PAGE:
What do you like for chest rigs, and why?
Looking for manufacturers, thumbs up and down, what you like don't like...what you recommend
pics a plus!
Personally I don't like chest rigs but I wear IBA and don't like the added torso weight so I went drop leg for my Mags.
i like the Eagle universal rig as available from SKD with the end pockets removed. i put a Holster on one side and an M18 smoke puch on the other .
6 AR mags
2 handgun mags
SOG power plier
not a bad loadout for a compact rig that only runs $75
in a hotter zone i run an IBA with tactical tailer single mag shingles and TT pistol mag pouches.
I would think that hanging all of that from your chest, while convenient when standing, would be awful in prone.
better than it being down around your stomach though...
Copied the following for several replies that I made on another website in reference to the Tactical Tailor MAV:
If you think that the MAV doen't have enough real estate for your needs you may want to take a look at the STRIKE Recon Commando Chest rig, or the Eagle Rhodisian chest rig....The problem that I find with RACK style chest rigs, is they are front heavy and can become uncomfortable over time if you are not carrying a back pack to balance the weight. The weight of the load on a chest right (especially a 1 piece chest rig with a bib) is up front and centered, thus causing more back pain to some users.
With the 2 piece MAV you will sacrifice a little real estate, but the weight is distributed on your sides more and the load is much more comfortable to carry over longer distance and over longer periods of time.
Of all the high dollar rigs that I have owned the Tactical Tailor 2 piece MAV with X-Harness has been the most comfortable by a long shot, it fits better under a pack (Kifaru Pointman, Zulu, Eagle RAID and A-III packs) than any other rig that I have owned or tried.
I take several tactical training classes a year, and usually host 2 classes a year. I use the MAV and the STRIKE chest rigs for these Tactical Carbine courses, and I use them at work as well. The MAV tends to see more use than the STRIKE these days.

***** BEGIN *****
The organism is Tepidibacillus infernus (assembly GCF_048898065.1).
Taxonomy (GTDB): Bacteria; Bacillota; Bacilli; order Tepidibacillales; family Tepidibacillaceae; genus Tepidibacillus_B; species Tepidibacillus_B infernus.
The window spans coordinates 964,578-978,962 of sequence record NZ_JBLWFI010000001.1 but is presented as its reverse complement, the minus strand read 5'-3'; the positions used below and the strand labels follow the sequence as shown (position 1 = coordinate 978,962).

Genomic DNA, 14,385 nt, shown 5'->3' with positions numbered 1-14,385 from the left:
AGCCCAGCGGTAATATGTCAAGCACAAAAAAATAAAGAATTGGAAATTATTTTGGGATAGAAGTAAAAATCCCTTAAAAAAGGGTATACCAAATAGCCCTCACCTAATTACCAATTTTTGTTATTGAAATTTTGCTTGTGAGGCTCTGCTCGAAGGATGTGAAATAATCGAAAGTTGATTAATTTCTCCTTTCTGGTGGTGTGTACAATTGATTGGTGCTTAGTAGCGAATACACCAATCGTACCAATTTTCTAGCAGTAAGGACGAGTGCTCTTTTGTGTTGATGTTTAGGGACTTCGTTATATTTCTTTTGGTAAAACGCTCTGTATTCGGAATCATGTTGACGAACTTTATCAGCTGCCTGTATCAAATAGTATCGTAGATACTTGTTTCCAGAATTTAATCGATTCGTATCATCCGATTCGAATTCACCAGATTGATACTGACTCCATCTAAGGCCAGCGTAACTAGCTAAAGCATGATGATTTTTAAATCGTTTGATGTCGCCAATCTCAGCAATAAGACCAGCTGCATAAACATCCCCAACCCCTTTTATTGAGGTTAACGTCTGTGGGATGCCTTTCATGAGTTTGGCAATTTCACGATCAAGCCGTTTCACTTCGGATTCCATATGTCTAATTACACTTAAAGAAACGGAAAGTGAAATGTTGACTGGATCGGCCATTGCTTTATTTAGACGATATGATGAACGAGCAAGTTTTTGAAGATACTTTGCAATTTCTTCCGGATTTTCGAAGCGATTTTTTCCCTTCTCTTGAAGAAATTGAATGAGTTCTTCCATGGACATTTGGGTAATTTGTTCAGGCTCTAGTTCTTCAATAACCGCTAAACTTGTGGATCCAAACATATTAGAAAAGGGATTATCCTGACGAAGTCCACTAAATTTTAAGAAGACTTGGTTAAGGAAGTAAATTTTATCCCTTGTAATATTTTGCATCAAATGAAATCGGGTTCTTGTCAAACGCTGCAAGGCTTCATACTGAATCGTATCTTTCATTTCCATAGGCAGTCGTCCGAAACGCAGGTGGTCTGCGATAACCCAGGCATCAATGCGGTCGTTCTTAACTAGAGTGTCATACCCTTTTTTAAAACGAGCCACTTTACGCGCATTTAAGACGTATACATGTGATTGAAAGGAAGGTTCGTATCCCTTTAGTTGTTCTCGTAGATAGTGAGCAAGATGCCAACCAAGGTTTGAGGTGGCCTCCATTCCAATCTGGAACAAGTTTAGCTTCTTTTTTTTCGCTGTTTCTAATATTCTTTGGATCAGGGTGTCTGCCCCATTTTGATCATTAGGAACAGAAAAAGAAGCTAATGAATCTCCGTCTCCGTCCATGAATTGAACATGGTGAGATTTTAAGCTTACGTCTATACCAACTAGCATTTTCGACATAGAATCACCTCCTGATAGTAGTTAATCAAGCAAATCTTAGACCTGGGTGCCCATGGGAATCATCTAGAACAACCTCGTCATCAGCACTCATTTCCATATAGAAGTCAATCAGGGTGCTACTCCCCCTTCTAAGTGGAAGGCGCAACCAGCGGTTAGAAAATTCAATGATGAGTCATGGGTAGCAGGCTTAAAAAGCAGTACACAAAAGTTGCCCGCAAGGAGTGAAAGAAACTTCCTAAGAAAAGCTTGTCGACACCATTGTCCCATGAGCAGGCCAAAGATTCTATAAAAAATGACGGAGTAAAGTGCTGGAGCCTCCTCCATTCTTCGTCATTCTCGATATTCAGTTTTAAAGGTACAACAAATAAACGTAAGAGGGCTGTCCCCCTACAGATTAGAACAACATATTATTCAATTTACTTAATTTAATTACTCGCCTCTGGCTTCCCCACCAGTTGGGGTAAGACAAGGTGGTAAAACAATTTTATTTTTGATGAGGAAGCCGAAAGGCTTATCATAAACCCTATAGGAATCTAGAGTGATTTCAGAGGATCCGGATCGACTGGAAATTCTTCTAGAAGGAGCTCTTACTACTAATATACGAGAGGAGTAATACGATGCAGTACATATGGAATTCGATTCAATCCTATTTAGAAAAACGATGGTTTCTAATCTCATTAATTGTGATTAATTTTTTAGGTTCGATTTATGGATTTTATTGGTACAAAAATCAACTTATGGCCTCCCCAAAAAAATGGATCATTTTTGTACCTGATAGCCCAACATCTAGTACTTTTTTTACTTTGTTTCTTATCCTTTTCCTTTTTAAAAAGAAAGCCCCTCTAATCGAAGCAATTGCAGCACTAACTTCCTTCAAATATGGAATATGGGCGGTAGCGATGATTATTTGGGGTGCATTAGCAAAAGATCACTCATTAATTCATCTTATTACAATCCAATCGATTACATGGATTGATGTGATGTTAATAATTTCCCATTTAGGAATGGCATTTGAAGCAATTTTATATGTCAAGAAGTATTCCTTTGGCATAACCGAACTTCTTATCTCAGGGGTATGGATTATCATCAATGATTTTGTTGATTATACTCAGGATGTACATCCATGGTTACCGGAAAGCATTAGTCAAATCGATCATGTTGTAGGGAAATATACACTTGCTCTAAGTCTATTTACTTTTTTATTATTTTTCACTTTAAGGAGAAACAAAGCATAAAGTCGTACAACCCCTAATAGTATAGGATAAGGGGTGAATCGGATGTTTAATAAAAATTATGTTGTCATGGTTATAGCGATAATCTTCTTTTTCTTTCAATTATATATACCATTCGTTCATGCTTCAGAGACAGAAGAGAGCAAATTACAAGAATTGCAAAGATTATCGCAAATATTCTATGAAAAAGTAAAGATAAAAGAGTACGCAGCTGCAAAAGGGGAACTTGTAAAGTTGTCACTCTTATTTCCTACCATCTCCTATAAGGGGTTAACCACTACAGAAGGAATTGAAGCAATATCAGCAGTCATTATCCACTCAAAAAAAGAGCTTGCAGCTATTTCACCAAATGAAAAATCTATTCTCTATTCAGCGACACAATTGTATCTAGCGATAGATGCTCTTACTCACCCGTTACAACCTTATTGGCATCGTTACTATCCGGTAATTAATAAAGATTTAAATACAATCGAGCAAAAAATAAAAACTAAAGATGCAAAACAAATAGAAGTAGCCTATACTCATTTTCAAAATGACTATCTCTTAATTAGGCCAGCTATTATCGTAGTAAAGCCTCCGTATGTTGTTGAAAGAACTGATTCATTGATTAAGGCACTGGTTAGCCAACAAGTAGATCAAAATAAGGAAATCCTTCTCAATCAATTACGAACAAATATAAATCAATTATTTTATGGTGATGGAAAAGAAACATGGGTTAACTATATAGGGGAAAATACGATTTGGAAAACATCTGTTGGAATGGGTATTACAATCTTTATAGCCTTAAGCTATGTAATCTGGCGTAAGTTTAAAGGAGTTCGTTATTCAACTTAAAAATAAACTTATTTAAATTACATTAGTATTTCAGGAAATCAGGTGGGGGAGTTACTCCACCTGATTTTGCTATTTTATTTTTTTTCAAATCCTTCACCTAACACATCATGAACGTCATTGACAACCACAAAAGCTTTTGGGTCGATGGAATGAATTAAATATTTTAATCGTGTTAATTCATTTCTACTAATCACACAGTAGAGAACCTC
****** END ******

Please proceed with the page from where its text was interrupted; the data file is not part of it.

My responses are in bold
I had narrowed it down to the Hellcat but it sounds like you're saying the MAV has more along the sides helping to reduce sag. Did I get that correct?
That is correcty. I really like the "idea" of the internal mag pouches, but in reality they have not worked out for me. Getting the mag out of the internal pouch under stress in not efficient, the internal mags effect the way in which the rig rides and feels agains your body. I have owned (4) Hellcats....The MK1, MK2, and MK3, and a Callahan. I keep going back to the internal mag pouches because I think it's an awesome design, but keep selling my Hellcats because the internal mag pouches don't work for me.
I really like the integral mag pouches though and the MAV doesn't have those AFAIK. This is hard without being able to actually try them on. The Boar (www.esstac.com) has integral pouches and is still a contender too.
I got to check out an EssTac BOAR a few months back. The think that I don't like about this design is the front of the chest rig looks like a 1 piece MAV with velcro on the back (part facing your body). The internal mag pouch pannel has a large piece of velcro on it. The internal mag pouch pannel is held to the front of the chest rig by velcro. I have learned numerous times that velcro should never be used as a way of bearing any sort of weight.
The 2 piece MAV with X-Harness may not be the coolest, or the latest / greatest thing on the market, but I have learned after MANY vests, chest rigs, load bearing vests, etc. that it is one of the most practical and comfortable rigs on the market. You can have the coolest looking chest rig / assault vest / load bearing vest on the market, but if it's uncomfortable to wear and doesn't put gear where it's easy to access the end user won't wear it for prolonged periods of time. If you won't wear it, you won't train in it, and if you won't train in it, what is the real use in having it?
As stated above I have owned 4 different Hellcats (all 3 versions). In theory you would think that the Hellcat would provide a slimmer, more streamlined profile. But in reality the thing that I never liked about the Hellcat is that it's like wearing a piece of plywood due to the internal mag pouches.
The MAV with a double M4 mag pouch is actually slimmer than the pic of the Hellcat that you posted below. The reason the MAV has a lower profile is because there is less layers of material. With the Hellcat pic below, you have the back layer of material, the magazine, the front layer of material, a MALICE clip, then the back side of the mag pouch, the magazine, then the front side of the magazine pouch. With the MAV you have the layer of material that makes up the MAV, the back side of the mag pouch, 2 magazines, and the front of the mag pouch. But we are cutting hairs here, the profile difference between the two chest rigs is not going to be something that the "end user" will notice a difference in.